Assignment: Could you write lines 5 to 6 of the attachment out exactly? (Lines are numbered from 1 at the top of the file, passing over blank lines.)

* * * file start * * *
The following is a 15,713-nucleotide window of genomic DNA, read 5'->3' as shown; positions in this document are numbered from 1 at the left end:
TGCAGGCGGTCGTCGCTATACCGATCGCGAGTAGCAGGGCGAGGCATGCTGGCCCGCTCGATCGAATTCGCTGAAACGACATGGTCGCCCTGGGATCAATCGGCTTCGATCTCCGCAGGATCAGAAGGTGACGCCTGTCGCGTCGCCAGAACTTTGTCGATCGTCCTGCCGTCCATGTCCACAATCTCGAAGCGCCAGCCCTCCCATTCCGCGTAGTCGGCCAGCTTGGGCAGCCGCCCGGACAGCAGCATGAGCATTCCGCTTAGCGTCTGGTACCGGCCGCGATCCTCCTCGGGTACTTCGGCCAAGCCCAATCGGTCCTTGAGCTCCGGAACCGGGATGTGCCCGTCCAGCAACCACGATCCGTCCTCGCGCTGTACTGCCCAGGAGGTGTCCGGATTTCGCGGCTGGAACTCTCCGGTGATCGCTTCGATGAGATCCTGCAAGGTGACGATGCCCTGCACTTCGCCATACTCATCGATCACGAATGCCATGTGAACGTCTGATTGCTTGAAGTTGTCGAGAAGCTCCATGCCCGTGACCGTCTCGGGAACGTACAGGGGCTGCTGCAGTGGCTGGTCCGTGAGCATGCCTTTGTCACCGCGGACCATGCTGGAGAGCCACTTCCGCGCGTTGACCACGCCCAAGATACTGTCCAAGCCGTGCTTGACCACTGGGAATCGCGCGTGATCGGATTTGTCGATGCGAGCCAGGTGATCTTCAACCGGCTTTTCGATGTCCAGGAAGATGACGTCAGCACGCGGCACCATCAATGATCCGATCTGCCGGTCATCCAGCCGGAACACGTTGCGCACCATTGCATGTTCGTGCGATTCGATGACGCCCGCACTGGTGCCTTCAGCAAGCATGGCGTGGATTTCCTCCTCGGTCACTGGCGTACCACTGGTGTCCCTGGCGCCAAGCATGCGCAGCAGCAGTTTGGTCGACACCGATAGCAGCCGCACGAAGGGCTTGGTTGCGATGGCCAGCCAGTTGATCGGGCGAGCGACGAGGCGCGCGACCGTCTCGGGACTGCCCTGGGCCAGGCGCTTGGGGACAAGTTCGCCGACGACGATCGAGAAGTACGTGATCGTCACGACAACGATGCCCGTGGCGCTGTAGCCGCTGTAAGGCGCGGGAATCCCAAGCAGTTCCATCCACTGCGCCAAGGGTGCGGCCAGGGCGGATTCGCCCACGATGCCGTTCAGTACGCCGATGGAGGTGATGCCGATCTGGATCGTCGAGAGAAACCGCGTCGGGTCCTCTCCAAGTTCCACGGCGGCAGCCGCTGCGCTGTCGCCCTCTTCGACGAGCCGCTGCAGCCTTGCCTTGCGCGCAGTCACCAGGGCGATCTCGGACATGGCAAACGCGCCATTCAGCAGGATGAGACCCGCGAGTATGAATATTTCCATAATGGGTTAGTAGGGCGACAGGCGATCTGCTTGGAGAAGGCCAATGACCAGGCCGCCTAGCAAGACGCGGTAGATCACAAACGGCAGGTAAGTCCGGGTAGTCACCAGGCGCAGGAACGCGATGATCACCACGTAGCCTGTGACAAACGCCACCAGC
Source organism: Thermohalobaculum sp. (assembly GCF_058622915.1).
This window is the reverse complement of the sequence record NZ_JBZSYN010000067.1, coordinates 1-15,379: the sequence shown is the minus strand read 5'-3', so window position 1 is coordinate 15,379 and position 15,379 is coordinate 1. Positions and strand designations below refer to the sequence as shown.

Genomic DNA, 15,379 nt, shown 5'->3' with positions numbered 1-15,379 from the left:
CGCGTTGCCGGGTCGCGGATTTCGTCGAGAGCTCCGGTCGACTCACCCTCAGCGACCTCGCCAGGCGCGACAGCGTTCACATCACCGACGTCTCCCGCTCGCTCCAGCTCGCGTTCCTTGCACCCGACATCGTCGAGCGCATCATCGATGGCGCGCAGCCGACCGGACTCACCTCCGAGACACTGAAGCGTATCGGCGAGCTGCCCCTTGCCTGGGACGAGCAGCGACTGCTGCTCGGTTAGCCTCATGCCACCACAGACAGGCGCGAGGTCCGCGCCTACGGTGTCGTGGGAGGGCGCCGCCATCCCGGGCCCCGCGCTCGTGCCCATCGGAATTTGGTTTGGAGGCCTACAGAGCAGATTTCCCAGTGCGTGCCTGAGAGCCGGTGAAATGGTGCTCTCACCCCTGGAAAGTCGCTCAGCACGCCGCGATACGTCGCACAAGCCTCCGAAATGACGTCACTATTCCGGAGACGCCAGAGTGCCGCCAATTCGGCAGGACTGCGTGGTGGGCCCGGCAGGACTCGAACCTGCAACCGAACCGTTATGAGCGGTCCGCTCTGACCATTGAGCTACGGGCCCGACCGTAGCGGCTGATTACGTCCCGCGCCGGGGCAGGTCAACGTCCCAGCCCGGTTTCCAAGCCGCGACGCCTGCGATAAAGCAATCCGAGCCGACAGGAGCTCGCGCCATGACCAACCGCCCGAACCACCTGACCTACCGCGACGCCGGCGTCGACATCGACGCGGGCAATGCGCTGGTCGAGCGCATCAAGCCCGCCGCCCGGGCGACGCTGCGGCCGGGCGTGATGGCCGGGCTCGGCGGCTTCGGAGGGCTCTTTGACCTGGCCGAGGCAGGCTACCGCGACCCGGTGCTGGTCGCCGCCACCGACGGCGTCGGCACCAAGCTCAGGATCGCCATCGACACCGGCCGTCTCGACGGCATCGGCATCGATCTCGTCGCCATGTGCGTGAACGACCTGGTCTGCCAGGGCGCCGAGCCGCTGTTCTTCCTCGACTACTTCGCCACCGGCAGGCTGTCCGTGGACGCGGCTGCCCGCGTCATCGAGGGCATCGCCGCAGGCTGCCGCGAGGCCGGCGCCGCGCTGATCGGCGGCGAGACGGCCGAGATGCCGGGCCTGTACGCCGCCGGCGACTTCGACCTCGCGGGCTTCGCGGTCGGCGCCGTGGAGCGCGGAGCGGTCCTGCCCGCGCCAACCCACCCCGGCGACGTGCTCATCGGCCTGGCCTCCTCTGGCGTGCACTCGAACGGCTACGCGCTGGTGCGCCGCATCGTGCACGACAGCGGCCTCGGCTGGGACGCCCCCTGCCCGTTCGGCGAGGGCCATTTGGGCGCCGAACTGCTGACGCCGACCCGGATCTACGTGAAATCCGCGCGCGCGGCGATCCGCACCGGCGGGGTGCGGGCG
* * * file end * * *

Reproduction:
Genomic DNA, 15,379 nt, shown 5'->3' with positions numbered 1-15,379 from the left:
CGCGTTGCCGGGTCGCGGATTTCGTCGAGAGCTCCGGTCGACTCACCCTCAGCGACCTCGCCAGGCGCGACAGCGTTCACATCACCGACGTCTCCCGCTCGCTCCAGCTCGCGTTCCTTGCACCCGACATCGTCGAGCGCATCATCGATGGCGCGCAGCCGACCGGACTCACCTCCGAGACACTGAAGCGTATCGGCGAGCTGCCCCTTGCCTGGGACGAGCAGCGACTGCTGCTCGGTTAGCCTCATGCCACCACAGACAGGCGCGAGGTCCGCGCCTACGGTGTCGTGGGAGGGCGCCGCCATCCCGGGCCCCGCGCTCGTGCCCATCGGAATTTGGTTTGGAGGCCTACAGAGCAGATTTCCCAGTGCGTGCCTGAGAGCCGGTGAAATGGTGCTCTCACCCCTGGAAAGTCGCTCAGCACGCCGCGATACGTCGCACAAGCCTCCGAAATGACGTCACTATTCCGGAGACGCCAGAGTGCCGCCAATTCGGCAGGACTGCGTGGTGGGCCCGGCAGGACTCGAACCTGCAACCGAACCGTTATGAGCGGTCCGCTCTGACCATTGAGCTACGGGCCCGACCGTAGCGGCTGATTACGTCCCGCGCCGGGGCAGGTCAACGTCCCAGCCCGGTTTCCAAGCCGCGACGCCTGCGATAAAGCAATCCGAGCCGACAGGAGCTCGCGCCATGACCAACCGCCCGAACCACCTGACCTACCGCGACGCCGGCGTCGACATCGACGCGGGCAATGCGCTGGTCGAGCGCATCAAGCCCGCCGCCCGGGCGACGCTGCGGCCGGGCGTGATGGCCGGGCTCGGCGGCTTCGGAGGGCTCTTTGACCTGGCCGAGGCAGGCTACCGCGACCCGGTGCTGGTCGCCGCCACCGACGGCGTCGGCACCAAGCTCAGGATCGCCATCGACACCGGCCGTCTCGACGGCATCGGCATCGATCTCGTCGCCATGTGCGTGAACGACCTGGTCTGCCAGGGCGCCGAGCCGCTGTTCTTCCTCGACTACTTCGCCACCGGCAGGCTGTCCGTGGACGCGGCTGCCCGCGTCATCGAGGGCATCGCCGCAGGCTGCCGCGAGGCCGGCGCCGCGCTGATCGGCGGCGAGACGGCCGAGATGCCGGGCCTGTACGCCGCCGGCGACTTCGACCTCGCGGGCTTCGCGGTCGGCGCCGTGGAGCGCGGAGCGGTCCTGCCCGCGCCAACCCACCCCGGCGACGTGCTCATCGGCCTGGCCTCCTCTGGCGTGCACTCGAACGGCTACGCGCTGGTGCGCCGCATCGTGCACGACAGCGGCCTCGGCTGGGACGCCCCCTGCCCGTTCGGCGAGGGCCATTTGGGCGCCGAACTGCTGACGCCGACCCGGATCTACGTGAAATCCGCGCGCGCGGCGATCCGCACCGGCGGGGTGCGGGCG